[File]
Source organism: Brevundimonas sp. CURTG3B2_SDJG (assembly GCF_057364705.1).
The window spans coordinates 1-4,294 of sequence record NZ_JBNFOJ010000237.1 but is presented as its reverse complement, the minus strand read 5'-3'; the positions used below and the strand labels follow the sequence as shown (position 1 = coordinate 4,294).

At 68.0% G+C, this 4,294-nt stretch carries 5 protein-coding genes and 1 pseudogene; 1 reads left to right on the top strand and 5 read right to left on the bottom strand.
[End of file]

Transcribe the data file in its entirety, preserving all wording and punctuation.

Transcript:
Source organism: Brevundimonas sp. CURTG3B2_SDJG (assembly GCF_057364705.1).
The window spans coordinates 1-4,294 of sequence record NZ_JBNFOJ010000237.1 but is presented as its reverse complement, the minus strand read 5'-3'; the positions used below and the strand labels follow the sequence as shown (position 1 = coordinate 4,294).

At 68.0% G+C, this 4,294-nt stretch carries 5 protein-coding genes and 1 pseudogene; 1 reads left to right on the top strand and 5 read right to left on the bottom strand.